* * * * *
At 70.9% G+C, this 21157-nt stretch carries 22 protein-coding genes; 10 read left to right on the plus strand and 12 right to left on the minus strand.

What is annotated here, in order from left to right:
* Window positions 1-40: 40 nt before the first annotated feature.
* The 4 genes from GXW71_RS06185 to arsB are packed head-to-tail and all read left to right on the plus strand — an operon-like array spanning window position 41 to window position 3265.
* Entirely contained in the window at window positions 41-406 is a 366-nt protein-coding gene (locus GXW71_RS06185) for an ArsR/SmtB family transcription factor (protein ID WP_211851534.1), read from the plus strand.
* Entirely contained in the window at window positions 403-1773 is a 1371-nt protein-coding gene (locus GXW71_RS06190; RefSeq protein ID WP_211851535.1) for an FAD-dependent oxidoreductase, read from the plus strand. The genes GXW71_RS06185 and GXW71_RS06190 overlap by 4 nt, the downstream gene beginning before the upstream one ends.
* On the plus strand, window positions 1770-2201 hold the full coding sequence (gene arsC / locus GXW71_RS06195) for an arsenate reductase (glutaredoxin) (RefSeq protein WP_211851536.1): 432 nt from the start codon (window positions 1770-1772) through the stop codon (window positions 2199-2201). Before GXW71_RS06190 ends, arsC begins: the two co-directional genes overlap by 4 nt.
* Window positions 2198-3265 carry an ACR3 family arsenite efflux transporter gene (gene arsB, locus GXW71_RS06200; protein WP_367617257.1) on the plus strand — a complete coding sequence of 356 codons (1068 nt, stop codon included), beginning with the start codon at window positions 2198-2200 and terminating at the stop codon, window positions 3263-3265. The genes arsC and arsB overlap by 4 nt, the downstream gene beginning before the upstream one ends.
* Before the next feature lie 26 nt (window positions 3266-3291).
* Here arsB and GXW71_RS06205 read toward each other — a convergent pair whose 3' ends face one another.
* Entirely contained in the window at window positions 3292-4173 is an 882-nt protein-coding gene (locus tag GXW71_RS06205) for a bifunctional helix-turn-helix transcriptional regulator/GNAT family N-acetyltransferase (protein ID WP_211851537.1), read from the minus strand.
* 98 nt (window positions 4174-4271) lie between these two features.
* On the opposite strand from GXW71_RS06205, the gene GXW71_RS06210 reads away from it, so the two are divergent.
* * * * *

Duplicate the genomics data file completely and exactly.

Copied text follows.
At 70.9% G+C, this 21157-nt stretch carries 22 protein-coding genes; 10 read left to right on the plus strand and 12 right to left on the minus strand.

What is annotated here, in order from left to right:
* Window positions 1-40: 40 nt before the first annotated feature.
* The 4 genes from GXW71_RS06185 to arsB are packed head-to-tail and all read left to right on the plus strand — an operon-like array spanning window position 41 to window position 3265.
* Entirely contained in the window at window positions 41-406 is a 366-nt protein-coding gene (locus GXW71_RS06185) for an ArsR/SmtB family transcription factor (protein ID WP_211851534.1), read from the plus strand.
* Entirely contained in the window at window positions 403-1773 is a 1371-nt protein-coding gene (locus GXW71_RS06190; RefSeq protein ID WP_211851535.1) for an FAD-dependent oxidoreductase, read from the plus strand. The genes GXW71_RS06185 and GXW71_RS06190 overlap by 4 nt, the downstream gene beginning before the upstream one ends.
* On the plus strand, window positions 1770-2201 hold the full coding sequence (gene arsC / locus GXW71_RS06195) for an arsenate reductase (glutaredoxin) (RefSeq protein WP_211851536.1): 432 nt from the start codon (window positions 1770-1772) through the stop codon (window positions 2199-2201). Before GXW71_RS06190 ends, arsC begins: the two co-directional genes overlap by 4 nt.
* Window positions 2198-3265 carry an ACR3 family arsenite efflux transporter gene (gene arsB, locus GXW71_RS06200; protein WP_367617257.1) on the plus strand — a complete coding sequence of 356 codons (1068 nt, stop codon included), beginning with the start codon at window positions 2198-2200 and terminating at the stop codon, window positions 3263-3265. The genes arsC and arsB overlap by 4 nt, the downstream gene beginning before the upstream one ends.
* Before the next feature lie 26 nt (window positions 3266-3291).
* Here arsB and GXW71_RS06205 read toward each other — a convergent pair whose 3' ends face one another.
* Entirely contained in the window at window positions 3292-4173 is an 882-nt protein-coding gene (locus tag GXW71_RS06205) for a bifunctional helix-turn-helix transcriptional regulator/GNAT family N-acetyltransferase (protein ID WP_211851537.1), read from the minus strand.
* 98 nt (window positions 4174-4271) lie between these two features.
* On the opposite strand from GXW71_RS06205, the gene GXW71_RS06210 reads away from it, so the two are divergent.